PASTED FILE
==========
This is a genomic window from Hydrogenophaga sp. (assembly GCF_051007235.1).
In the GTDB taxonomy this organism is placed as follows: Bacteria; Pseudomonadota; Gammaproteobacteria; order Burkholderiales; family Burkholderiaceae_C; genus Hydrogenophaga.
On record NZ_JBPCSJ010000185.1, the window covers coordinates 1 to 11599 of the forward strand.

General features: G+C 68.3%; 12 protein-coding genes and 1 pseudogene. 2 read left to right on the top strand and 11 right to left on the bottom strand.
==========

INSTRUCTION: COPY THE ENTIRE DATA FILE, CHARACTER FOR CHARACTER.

This is a genomic window from Hydrogenophaga sp. (assembly GCF_051007235.1).
In the GTDB taxonomy this organism is placed as follows: Bacteria; Pseudomonadota; Gammaproteobacteria; order Burkholderiales; family Burkholderiaceae_C; genus Hydrogenophaga.
On record NZ_JBPCSJ010000185.1, the window covers coordinates 1 to 11599 of the forward strand.

General features: G+C 68.3%; 12 protein-coding genes and 1 pseudogene. 2 read left to right on the top strand and 11 right to left on the bottom strand.